Fannie Tightens Lending Standards
By Nick Timiraos
The Wall Street Journal
April 30, 2010
Fannie Mae on Friday said it will tighten lending standards on adjustable-rate mortgages and "interest-only" loans that helped fuel the housing bubble and have led to a disproportionate share of losses for the mortgage-finance giant.
The changes, which will take effect in September, will require lenders to qualify borrowers based on whether or not they can afford potentially higher payments once adjustable-rate loans reset, and will require much more stringent criteria for interest-only borrowers.
During the housing boom, borrowers increasingly used adjustable-rate mortgages with low initial rates to buy bigger homes and banked on ever-rising values to refinance before payments rose higher. When prices stopped rising, more borrowers weren't able to sell or refinance to avoid higher payments. That sent defaults soaring.
Fannie and its smaller rival, Freddie Mac, were taken over by the government through a legal process known as conservatorship in September 2008 as rising losses threatened to wipe out thin capital reserves. So far, Fannie and Freddie have required more than $126 billion in taxpayer infusions, a number that is likely to grow.
Interest-only mortgages, which allow borrowers to defer principal payments for the first five or 10 years, accounted for just 6.6% of Fannie's total loan book at the end of 2009 but were responsible for one third of all losses in the fourth quarter. Nearly one in five interest-only loans were 90 days or more past due at year end, and one-quarter of the loans had loan-to-value ratios that exceeded 125%.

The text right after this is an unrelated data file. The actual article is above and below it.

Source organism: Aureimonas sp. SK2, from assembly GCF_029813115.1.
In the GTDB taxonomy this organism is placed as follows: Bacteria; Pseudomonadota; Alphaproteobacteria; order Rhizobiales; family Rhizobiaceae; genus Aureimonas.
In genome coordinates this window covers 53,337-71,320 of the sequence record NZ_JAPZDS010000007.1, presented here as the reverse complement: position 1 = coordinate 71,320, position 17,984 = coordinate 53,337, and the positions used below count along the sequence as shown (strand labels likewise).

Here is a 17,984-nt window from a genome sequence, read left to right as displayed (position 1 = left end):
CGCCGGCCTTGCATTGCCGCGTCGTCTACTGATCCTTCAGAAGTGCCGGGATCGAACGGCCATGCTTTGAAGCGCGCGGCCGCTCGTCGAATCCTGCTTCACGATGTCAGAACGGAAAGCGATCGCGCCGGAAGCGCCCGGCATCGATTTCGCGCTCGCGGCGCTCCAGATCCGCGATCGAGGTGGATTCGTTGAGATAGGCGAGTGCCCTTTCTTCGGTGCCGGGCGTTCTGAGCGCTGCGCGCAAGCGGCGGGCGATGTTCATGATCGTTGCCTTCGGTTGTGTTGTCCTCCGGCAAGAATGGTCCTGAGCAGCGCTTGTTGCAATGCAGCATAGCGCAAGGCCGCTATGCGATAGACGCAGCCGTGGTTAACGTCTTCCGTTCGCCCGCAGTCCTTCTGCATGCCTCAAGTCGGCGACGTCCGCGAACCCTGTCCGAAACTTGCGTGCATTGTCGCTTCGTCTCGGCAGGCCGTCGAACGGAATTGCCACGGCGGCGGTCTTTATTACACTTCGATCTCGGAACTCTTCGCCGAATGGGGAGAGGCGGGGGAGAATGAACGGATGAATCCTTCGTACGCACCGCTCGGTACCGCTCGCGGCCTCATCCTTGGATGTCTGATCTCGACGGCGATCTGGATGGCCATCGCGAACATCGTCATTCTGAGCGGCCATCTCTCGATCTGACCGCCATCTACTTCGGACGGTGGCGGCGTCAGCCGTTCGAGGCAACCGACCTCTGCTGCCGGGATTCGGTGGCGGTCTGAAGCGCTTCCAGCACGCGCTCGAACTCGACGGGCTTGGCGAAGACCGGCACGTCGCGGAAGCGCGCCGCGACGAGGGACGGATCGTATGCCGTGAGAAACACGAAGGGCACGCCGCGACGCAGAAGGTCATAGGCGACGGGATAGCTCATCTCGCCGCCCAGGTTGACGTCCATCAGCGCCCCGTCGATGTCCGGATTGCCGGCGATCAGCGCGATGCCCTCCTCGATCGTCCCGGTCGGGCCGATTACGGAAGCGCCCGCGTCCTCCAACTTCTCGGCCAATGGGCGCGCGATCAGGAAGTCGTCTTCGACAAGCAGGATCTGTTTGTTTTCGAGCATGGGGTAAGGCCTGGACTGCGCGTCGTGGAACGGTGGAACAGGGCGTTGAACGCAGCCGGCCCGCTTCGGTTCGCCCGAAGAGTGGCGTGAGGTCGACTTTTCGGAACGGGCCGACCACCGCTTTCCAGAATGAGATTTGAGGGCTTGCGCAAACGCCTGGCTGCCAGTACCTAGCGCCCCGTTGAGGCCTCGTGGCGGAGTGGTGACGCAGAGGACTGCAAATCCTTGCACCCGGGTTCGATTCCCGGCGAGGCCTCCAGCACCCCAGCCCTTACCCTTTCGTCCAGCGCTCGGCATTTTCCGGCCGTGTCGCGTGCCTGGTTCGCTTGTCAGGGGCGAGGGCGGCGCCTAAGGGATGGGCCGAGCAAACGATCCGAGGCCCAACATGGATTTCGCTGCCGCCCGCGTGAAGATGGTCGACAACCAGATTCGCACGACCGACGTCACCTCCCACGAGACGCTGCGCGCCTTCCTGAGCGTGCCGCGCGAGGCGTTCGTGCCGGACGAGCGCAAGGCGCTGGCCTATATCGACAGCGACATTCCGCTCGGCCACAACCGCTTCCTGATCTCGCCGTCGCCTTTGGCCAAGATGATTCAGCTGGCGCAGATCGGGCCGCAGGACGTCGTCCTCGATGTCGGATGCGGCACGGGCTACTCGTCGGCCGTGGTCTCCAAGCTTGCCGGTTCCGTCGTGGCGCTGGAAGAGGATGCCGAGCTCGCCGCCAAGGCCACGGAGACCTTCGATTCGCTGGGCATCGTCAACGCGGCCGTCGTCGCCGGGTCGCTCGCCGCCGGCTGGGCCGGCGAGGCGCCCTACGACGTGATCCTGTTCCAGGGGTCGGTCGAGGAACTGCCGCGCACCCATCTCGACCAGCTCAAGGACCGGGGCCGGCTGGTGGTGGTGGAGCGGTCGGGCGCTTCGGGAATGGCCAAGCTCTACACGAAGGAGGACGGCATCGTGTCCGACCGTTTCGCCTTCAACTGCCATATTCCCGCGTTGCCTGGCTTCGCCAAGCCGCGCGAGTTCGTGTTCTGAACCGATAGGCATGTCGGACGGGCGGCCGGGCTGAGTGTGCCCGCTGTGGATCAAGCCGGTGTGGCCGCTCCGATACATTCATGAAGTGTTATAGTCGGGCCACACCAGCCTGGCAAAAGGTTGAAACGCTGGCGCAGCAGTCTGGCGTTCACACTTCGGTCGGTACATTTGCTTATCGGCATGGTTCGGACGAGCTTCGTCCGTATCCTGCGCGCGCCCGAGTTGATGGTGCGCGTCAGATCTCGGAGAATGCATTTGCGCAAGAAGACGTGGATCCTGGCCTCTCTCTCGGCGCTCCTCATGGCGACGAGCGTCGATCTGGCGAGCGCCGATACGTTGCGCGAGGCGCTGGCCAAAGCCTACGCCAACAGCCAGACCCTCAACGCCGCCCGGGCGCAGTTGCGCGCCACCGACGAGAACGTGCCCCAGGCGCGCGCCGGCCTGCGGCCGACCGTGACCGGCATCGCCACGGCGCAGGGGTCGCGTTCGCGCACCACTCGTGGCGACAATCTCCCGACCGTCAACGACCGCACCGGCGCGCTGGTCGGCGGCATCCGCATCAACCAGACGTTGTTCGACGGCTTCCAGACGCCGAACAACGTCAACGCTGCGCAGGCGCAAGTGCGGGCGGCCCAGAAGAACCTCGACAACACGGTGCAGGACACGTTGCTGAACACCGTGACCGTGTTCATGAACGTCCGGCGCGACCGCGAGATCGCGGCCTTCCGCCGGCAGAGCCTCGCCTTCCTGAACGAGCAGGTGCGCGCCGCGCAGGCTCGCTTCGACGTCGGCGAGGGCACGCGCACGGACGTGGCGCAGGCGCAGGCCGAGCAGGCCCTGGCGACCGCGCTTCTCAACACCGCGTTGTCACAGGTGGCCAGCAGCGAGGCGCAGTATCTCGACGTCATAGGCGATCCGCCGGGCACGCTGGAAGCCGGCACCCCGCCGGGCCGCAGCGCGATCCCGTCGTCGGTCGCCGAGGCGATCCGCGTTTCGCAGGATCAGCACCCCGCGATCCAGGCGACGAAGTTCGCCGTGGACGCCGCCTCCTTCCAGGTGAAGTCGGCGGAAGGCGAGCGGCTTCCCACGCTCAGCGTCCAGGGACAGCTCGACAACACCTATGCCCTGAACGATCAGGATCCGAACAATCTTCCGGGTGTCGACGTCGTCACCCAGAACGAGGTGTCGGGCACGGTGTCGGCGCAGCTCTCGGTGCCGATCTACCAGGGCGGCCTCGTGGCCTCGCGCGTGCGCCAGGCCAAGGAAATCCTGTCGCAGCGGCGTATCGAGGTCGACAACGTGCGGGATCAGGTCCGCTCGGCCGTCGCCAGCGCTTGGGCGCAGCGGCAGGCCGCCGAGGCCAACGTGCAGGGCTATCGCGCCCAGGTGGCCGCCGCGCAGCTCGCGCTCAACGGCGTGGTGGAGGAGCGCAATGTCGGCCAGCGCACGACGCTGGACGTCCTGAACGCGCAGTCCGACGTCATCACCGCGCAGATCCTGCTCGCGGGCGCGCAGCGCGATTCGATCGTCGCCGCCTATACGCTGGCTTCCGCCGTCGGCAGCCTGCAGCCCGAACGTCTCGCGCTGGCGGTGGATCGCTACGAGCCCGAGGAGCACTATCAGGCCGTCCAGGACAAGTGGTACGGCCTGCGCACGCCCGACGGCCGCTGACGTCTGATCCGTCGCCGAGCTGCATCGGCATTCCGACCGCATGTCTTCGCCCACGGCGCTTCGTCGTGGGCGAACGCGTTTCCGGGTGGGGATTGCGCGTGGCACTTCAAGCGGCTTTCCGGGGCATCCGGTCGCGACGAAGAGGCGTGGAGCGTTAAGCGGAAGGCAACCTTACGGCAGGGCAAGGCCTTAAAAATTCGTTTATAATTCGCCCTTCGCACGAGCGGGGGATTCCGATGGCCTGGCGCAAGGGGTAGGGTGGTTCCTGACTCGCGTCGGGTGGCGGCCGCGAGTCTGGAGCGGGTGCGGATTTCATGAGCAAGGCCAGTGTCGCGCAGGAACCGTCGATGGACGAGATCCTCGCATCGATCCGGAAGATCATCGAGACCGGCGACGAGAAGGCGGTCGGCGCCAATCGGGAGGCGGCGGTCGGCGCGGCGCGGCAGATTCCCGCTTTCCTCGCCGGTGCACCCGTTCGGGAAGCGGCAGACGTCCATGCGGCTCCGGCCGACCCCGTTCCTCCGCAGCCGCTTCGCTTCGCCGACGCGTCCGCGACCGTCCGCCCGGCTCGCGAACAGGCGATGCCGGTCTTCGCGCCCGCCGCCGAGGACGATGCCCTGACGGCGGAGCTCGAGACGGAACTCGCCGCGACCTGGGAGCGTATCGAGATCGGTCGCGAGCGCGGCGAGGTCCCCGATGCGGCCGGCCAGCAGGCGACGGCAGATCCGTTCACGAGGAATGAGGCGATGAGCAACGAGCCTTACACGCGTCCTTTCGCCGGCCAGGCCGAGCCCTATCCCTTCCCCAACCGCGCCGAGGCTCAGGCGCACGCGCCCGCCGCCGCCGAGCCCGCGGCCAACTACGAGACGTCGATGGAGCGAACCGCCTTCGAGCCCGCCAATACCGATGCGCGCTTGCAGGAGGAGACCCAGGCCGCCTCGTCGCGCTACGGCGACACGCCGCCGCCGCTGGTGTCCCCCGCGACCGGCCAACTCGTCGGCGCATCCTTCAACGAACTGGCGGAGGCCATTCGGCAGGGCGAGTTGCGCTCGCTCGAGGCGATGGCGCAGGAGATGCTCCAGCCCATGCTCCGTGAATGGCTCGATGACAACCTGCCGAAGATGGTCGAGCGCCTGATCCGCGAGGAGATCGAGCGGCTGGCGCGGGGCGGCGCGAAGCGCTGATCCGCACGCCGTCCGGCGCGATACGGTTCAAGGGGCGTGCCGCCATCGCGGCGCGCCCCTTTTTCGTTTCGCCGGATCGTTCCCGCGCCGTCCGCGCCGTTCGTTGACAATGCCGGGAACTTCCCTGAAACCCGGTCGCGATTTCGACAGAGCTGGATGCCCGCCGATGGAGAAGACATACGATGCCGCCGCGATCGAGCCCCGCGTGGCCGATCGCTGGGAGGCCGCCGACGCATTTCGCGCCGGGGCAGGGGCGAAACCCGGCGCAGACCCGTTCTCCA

Freddie Mac said earlier this year that it would stop buying interest-only loans in September. Fannie said it will continue to offer such loans, but it will require borrowers to have credit scores of at least 720 and 30% equity. Borrowers must also have at least two years worth of cash reserves remaining after closing.
For adjustable-rate mortgages that reset within their first five years, lenders will have to qualify borrowers under higher payment levels, using the greater of either the current interest rate plus two percentage points, or the current interest rate plus the extra margin charged by the lender.
"Our goal is to make sure consumers can sustain their mortgages and remain in their homes over the long term, while helping our lender partners offer a range of mortgage products for qualified borrowers," said Marianne Sullivan, a senior Fannie Mae risk-management official.
Adjustable-rate mortgages accounted for one in six loans made by Fannie in 2006, but just 3% of such loans made last year. Interest-only loans, which accounted for 15% of all loans made by Fannie in 2007, represented just 1% of total lending volume in 2009.
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